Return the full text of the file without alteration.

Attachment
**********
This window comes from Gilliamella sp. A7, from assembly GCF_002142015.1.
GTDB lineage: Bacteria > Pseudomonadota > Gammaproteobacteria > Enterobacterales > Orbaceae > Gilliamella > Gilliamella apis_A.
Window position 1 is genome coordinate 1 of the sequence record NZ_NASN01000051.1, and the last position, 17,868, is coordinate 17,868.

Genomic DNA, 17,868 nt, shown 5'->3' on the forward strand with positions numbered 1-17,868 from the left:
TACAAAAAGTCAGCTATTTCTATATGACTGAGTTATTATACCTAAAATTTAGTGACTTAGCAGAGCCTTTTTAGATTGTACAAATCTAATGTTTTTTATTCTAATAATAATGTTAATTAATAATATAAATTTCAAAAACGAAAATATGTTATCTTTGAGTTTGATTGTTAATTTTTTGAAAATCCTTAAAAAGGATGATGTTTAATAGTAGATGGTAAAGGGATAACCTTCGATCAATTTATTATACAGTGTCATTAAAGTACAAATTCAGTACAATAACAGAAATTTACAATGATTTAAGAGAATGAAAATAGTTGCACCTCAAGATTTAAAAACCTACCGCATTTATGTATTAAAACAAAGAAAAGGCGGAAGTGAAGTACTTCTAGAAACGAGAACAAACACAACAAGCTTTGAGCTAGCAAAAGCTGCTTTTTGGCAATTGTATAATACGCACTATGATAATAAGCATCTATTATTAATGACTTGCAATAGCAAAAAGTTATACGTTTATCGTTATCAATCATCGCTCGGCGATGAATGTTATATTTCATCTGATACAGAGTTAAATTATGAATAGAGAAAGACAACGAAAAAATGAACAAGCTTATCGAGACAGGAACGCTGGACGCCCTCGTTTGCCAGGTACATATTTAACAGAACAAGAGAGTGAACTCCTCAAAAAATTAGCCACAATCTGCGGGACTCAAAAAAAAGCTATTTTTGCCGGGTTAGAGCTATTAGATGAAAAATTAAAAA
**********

This window comes from Gilliamella sp. A7, from assembly GCF_002142015.1.
GTDB lineage: Bacteria > Pseudomonadota > Gammaproteobacteria > Enterobacterales > Orbaceae > Gilliamella > Gilliamella apis_A.
Window position 1 is genome coordinate 1 of the sequence record NZ_NASN01000051.1, and the last position, 17,868, is coordinate 17,868.

Genomic DNA, 17,868 nt, shown 5'->3' on the forward strand with positions numbered 1-17,868 from the left:
TACAAAAAGTCAGCTATTTCTATATGACTGAGTTATTATACCTAAAATTTAGTGACTTAGCAGAGCCTTTTTAGATTGTACAAATCTAATGTTTTTTATTCTAATAATAATGTTAATTAATAATATAAATTTCAAAAACGAAAATATGTTATCTTTGAGTTTGATTGTTAATTTTTTGAAAATCCTTAAAAAGGATGATGTTTAATAGTAGATGGTAAAGGGATAACCTTCGATCAATTTATTATACAGTGTCATTAAAGTACAAATTCAGTACAATAACAGAAATTTACAATGATTTAAGAGAATGAAAATAGTTGCACCTCAAGATTTAAAAACCTACCGCATTTATGTATTAAAACAAAGAAAAGGCGGAAGTGAAGTACTTCTAGAAACGAGAACAAACACAACAAGCTTTGAGCTAGCAAAAGCTGCTTTTTGGCAATTGTATAATACGCACTATGATAATAAGCATCTATTATTAATGACTTGCAATAGCAAAAAGTTATACGTTTATCGTTATCAATCATCGCTCGGCGATGAATGTTATATTTCATCTGATACAGAGTTAAATTATGAATAGAGAAAGACAACGAAAAAATGAACAAGCTTATCGAGACAGGAACGCTGGACGCCCTCGTTTGCCAGGTACATATTTAACAGAACAAGAGAGTGAACTCCTCAAAAAATTAGCCACAATCTGCGGGACTCAAAAAAAAGCTATTTTTGCCGGGTTAGAGCTATTAGATGAAAAATTAAAAA